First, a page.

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Fly to be Free

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For the last 40 years, Southwest Airlines has been known as the airline that has allowed everyday people in this country to be “Free to Move About the Country.”  But, over a quarter of a century before the LUV airline took to the skies with a philosophy of being “Free to Fly,” there was a group of people who took to the skies over Europe with the philosophy of “Fly to be Free.” 

Members of the Army Air Forces, the predecessor to today’s U.S. Air Force, bravely climbed into transports, bombers, and fighters during World War II to preserve the freedoms we have enjoyed in this country.  For almost five years, ordinary citizens found themselves in harm’s way on a daily basis in the air, where opportunities to become "heroes," although rarely sought, were far too frequent. 

Recently, I was privileged to receive a letter from the daughter of such a hero.  Vickie Clark wrote to Southwest Airlines on behalf of her father, Lieutenant James Decker.  Although Lt. Decker is 88 years old, his memories of World War II are vivid, and he had a desire to once again be able to sit in the cockpit of a P-47D Thunderbolt as he did during the war.  Although he downplays the title of “hero,” he fits the role perfectly.  This modest gentleman spent four years with the 27th Fighter Bomber Group in the 523rd Fighter Squadron, piloting his P-47D through 69 missions over Germany, Spain, France, Italy, and Yugoslavia.  He also helped provide escort protection for General George Patton.

Being the son of a World War II Veteran myself, I am all too-aware that the advancing calendar is robbing us of the national treasure of our heroes faster than any enemy ever did.  Part of me has always felt the urge to stand and salute our Veterans, and this was an opportunity to salute Lt. Decker through some of that Legendary Customer Service for which Southwest Airlines is known.  We located one of the few remaining flyable P-47Ds at the Lone Star Flight Museum in Galveston, Texas, and began communicating with the Museum Director, Mr. Larry Gregory.  Due to concerns for Lt. Decker’s physical dexterity and museum insurance liability issues, Larry was unable to accommodate the request to climb into the cockpit, but he agreed to help us create a special time for the extended Decker family.

Decker Family

We were honored to provide two flight passes to allow Lt. and Mrs. Decker roundtrip travel to Houston for a well-planned event.  Many family members flew in and drove in to meet for the occasion, where they received a huge surprise at Houston’s Hobby Airport.  Our Assistant Station Leader at Hobby, Ms. Lisa Weigold, demonstrated an amazing amount of Positively Outrageous Service in organizing a very memorable reception in the terminal.  As the Decker’s SWA flight approached the gate, they passed under a traditional water cannon salute provided by the Hobby Airport Fire Department.  Our Flight Attendants escorted him off of the aircraft through a jetbridge lined with uniformed members of the Houston Police and Fire Departments into a gate area filled with cheering SWA Employees and Customers!  The U.S. Army Color Guard presented the “colors” (flags) and saluted a fellow soldier and Officer.  Our Employees and Customers passing through Hobby lined up for the chance to meet Lt. Decker.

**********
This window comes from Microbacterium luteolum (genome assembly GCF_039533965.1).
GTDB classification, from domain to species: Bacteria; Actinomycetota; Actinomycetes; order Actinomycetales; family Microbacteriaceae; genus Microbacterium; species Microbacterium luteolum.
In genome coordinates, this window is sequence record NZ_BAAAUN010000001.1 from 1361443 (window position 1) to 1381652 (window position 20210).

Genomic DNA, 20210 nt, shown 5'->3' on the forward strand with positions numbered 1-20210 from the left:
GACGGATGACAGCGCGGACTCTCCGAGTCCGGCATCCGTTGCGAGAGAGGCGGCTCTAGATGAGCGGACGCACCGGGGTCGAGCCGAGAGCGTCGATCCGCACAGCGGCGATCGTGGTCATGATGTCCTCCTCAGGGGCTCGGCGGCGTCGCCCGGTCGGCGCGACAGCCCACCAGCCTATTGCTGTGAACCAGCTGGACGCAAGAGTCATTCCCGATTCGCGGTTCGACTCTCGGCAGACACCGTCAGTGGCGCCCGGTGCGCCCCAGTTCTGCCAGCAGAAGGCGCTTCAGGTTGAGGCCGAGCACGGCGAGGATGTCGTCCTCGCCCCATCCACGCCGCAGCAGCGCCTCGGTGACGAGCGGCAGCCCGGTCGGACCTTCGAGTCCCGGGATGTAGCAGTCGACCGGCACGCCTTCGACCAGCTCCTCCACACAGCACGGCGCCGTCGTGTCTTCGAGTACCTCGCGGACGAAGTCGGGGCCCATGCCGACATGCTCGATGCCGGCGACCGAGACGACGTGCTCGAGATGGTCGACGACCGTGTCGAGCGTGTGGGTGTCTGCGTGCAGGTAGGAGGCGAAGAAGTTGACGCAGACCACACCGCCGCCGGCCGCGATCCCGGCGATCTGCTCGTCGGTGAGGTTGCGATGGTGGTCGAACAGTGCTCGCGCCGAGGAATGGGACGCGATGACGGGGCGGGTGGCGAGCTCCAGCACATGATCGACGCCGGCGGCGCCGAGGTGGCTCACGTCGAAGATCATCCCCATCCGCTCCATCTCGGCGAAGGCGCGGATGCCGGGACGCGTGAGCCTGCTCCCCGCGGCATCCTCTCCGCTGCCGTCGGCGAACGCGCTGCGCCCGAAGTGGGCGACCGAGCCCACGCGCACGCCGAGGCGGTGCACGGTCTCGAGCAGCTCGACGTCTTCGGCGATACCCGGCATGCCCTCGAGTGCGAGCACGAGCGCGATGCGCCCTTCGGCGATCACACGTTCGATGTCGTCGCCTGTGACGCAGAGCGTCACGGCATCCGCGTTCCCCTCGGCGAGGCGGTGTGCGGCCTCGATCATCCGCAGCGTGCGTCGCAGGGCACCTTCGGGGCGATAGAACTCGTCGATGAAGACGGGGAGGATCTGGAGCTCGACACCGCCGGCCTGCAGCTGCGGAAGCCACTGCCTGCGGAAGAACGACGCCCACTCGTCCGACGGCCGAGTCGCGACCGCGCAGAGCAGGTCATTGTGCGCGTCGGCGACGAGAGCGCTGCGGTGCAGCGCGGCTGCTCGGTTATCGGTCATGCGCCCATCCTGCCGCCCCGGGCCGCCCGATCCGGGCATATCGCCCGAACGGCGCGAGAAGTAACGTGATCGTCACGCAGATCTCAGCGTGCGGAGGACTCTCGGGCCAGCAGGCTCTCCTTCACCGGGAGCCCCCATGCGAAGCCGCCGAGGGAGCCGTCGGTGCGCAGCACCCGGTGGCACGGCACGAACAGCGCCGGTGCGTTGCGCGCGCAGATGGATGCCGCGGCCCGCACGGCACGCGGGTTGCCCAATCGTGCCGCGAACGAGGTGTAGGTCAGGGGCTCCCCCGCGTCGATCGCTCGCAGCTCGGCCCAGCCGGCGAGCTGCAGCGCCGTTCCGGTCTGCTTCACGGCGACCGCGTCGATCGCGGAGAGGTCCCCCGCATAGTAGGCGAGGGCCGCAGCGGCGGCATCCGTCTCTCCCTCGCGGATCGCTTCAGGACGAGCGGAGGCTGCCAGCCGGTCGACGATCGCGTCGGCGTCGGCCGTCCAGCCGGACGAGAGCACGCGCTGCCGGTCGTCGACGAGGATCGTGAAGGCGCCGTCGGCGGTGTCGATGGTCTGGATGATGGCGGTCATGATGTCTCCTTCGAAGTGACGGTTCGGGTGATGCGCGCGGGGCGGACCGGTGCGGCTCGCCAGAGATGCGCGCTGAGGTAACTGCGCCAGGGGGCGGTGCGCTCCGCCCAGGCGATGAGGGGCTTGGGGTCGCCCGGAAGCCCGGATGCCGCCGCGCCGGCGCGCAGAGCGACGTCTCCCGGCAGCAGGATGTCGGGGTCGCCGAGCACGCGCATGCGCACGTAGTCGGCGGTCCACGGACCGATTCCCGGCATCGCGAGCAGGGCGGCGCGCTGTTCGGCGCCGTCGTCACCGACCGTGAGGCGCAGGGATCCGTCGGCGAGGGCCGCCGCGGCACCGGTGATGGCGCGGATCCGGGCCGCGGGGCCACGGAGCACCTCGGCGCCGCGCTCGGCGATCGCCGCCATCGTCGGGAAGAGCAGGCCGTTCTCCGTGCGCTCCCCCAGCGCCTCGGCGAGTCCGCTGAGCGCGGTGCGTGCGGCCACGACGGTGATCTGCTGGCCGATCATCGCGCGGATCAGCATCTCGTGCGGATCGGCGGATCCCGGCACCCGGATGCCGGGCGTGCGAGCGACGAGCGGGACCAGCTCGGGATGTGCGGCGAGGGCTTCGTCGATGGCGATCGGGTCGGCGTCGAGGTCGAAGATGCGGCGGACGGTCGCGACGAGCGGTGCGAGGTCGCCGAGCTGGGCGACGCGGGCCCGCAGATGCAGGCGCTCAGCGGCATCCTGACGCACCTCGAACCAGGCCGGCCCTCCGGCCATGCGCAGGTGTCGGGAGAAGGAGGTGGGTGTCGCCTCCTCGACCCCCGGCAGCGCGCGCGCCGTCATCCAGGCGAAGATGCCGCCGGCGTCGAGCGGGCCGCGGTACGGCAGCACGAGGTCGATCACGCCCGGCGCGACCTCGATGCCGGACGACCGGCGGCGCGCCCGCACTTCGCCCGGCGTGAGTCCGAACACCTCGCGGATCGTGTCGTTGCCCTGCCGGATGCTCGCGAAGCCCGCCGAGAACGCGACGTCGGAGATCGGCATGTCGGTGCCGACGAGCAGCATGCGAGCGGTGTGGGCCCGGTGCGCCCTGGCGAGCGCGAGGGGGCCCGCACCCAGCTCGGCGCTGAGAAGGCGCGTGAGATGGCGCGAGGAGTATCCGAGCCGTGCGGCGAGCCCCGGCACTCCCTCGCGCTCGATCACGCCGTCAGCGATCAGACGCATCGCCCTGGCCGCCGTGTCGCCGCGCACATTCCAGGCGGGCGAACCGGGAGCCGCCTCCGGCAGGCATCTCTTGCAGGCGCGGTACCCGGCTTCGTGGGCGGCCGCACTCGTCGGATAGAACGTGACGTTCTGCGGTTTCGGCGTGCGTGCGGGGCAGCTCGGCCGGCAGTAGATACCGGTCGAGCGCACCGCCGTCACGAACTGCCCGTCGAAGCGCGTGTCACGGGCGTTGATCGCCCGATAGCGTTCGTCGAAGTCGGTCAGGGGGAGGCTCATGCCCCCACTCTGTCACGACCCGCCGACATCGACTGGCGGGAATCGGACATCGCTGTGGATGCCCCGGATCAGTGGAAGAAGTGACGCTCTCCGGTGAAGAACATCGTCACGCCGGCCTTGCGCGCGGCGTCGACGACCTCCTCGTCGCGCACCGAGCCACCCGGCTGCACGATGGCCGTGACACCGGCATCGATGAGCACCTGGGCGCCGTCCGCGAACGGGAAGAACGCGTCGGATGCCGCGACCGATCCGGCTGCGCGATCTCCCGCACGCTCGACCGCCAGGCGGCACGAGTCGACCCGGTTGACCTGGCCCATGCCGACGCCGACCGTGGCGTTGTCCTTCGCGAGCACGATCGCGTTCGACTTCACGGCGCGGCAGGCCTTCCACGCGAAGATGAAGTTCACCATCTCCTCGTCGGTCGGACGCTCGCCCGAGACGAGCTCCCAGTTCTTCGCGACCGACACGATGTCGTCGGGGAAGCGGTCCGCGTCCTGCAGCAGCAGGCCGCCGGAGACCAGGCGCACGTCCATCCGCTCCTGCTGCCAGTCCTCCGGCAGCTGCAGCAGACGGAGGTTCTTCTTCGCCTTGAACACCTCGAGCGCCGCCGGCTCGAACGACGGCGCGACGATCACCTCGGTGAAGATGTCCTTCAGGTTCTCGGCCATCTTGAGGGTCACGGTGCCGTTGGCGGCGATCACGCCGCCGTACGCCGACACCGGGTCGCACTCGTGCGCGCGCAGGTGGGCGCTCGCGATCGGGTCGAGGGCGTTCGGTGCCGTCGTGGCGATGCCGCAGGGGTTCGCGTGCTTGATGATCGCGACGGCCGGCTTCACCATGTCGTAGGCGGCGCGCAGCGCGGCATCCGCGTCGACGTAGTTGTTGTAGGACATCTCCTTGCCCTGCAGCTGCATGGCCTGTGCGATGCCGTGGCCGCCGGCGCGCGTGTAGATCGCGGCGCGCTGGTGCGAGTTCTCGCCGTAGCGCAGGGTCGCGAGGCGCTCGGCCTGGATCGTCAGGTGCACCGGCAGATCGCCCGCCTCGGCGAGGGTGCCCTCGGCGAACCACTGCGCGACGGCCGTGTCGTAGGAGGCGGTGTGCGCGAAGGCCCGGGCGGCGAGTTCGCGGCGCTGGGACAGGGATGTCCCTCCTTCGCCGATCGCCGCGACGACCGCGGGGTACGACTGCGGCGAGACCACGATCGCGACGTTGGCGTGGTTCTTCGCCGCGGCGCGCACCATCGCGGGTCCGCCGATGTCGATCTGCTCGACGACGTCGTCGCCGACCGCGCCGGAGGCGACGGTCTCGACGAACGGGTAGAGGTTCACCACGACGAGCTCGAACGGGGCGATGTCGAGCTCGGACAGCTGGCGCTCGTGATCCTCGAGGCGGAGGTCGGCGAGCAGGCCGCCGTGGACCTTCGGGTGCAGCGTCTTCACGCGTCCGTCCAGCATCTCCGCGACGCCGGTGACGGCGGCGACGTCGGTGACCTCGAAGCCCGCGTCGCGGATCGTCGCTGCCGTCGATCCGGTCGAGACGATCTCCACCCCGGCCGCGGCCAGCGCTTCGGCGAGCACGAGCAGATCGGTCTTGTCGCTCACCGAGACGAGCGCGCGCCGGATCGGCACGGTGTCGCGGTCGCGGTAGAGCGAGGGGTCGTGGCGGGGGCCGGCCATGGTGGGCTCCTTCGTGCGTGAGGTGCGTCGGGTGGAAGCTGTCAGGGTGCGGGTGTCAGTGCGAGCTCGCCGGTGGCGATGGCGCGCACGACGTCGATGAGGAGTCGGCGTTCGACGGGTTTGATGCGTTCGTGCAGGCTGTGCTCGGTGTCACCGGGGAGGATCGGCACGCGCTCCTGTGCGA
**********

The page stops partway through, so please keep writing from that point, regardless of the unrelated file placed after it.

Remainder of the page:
The Colors

The next day, I was privileged to help welcome the Decker family to the Lone Star Flight Museum for a personal tour led by Mr. Gregory.  Of course, the main focus of the trip was the first stop on the tour.  Their beautifully maintained P-47D was the center of attention for the family, and for some, it was their first time to see in person the type of airplane that Lt. Decker had flown.  Employees of the Museum and unrelated visitors gathered around as Lt. Decker began telling stories of his time in a P-47D.  He gave unending praise for the design and workmanship that created a plane that, in his words, brought him safely back home from many missions.  After several hours in the Museum, one final tribute was ready.


A rainstorm that had begun that morning finally cleared, and one of the Museum volunteers, Mr. Charlie Hainline, an Air Force war Veteran himself and current First Officer for Southwest Airlines, took advantage of the break in the storm.  The P-47D was towed outside and he started the engine.  For the first time in 66 years, Lt. Decker heard the distinctive sound of the Thunderbolt engine, and a wave of nostalgia washed over his face.  Mr. Hainline took off in the P-47D and for 20 minutes, made passes over the airport, giving Lt. Decker and his family a chance to see this famous plane in flight.  As the day came to a close, each of us took another chance to personally thank Lt. Decker for his service to our country.

Decker P-47D

At a Company where our days are often focused on just getting travelers from “point A” to “point B,” it was a treat to step outside the box for a true hero.  One of the joys of organizing this event for the Decker family was seeing the fantastic way that so many Southwest Airlines Employees and Lone Star Flight Museum employees eagerly and willingly came together.  In their own way, everyone was able to express their patriotism and gratitude to Lt. Decker and other members of “The Greatest Generation” who faced such danger as they fought for our country and our freedoms.  A huge thank you to each of you for helping to give us the privilege of spending some time with a true hero!  We salute you, Lt. Decker!